This impressive 16-Layer Brazilian Chocolate Cake Roll filled and frosted with chocolate ganache and garnished with berries is a modern version of the classic seventeenth century “Bolo de Rolo” from the state of Pernambuco.
This 16-Layer Brazilian Chocolate Cake Roll, known in Brazil as “Bolo de Rolo de Chocolate,” is an unique delicacy from the northeastern Brazilian state of Pernambuco.
It is a jelly roll-like cake with some distinctive characteristics: its numerous and fine layers made up of thin sheets of chocolate cake… alternating with a rich chocolate ganache filling.
Our Brazilian Chocolate Cake Roll is one of the modern variations on the classic centuries-old “Bolo de Rolo“ (a white cake roll filled with melted guava paste and sprinkled on top with a dusting of granulated sugar).
In fact, “bolo de rolo” is so important to the culture and gastronomy of Brazil that in 2008 Pernambuco passed a law to officially designate it as a cultural legacy of the state… a frequent highlight on the menus of most cafés, bakeries, some restaurants, and even food venues at the airport.
Our version is prepared with the same ingredients used for the classic, except for the addition of cocoa powder to the cake batter… as well as a rich chocolate ganache that replaces the traditional melted guava paste for the filling.
The cake is so popular that has been imported by special order to many different countries around the world such as Portugal, England, France, Saudi Arabia, and Japan.
In Brazil, one can encounter “bolo de rolo” with various different fillings (chocolate, dulce de leche, sweet prune paste, coconut, passion fruit, and so on). But the only two things that never change are: the thinness and the large number of its many layers.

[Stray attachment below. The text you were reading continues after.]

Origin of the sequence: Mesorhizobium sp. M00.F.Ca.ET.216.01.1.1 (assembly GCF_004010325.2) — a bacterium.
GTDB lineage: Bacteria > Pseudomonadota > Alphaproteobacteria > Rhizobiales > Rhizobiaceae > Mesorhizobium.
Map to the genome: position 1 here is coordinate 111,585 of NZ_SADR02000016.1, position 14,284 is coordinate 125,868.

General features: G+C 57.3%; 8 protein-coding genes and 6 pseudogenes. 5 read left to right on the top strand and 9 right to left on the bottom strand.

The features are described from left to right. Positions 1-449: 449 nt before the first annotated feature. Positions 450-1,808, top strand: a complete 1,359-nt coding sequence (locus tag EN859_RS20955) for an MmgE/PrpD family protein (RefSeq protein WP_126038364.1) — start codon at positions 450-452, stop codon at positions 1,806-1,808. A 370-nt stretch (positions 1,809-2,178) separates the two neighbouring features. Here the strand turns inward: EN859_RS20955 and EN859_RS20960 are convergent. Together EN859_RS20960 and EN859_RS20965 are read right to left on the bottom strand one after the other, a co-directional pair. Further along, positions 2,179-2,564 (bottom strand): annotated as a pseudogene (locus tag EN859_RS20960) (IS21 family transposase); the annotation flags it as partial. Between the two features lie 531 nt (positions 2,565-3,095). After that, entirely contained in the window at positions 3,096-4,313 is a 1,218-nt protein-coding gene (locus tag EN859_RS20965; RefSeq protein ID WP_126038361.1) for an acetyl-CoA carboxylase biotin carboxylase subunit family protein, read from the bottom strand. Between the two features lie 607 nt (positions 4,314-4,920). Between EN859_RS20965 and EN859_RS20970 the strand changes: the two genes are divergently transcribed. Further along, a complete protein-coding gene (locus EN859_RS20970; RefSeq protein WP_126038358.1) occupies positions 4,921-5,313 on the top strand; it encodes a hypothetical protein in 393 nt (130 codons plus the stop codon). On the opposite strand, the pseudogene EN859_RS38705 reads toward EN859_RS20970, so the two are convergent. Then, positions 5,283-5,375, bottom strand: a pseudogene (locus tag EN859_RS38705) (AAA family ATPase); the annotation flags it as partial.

Finally, our 16-Layer Brazilian Chocolate Cake Roll can either be served as a dessert or snack all by itself, or warmed up and served with ice cream. It also happens to be the perfect companion for cafe zinho (a small cup of strong coffee).
Serve Brazilian chocolate cake roll sliced into thin slices by itself, along with a cup of coffee, or slightly warmed and accompanied by a scoop of vanilla or coconut ice cream.
Love chocolate cake? Try our Flourless Choco Nut Cake.
Layered Brazilian Chocolate Cake RollDenise Browning
- 45 tbsp unsalted butter = 5 sticks + 5 tbsp, at room temp ( plus more to grease baking sheets)
- 3 cups granulated sugar plus 1 1/2 tbsp
- 9 large ggs at room temp (separate yolks from whites)
- 4 1/2 cups cups all-purpose flour sifted (plus more to flour baking sheets)
- 1 cup baking cocoa powder sifted
- 1 3/4 cups heavy whipping cream
- 2 1/2 cups bittersweet or milk chocolate chips
- 5 strawberries halved (optional) for garnishing
- Preheat the oven to 350° F.
- For the cake batter: In the bowl of a mixer fitted with the paddle attachment, beat butter at medium speed for about 2 minutes. At a slow speed, gradually add the sugar, then beat for 3 to 5 minutes, or until mixture is homogeneous and creamy.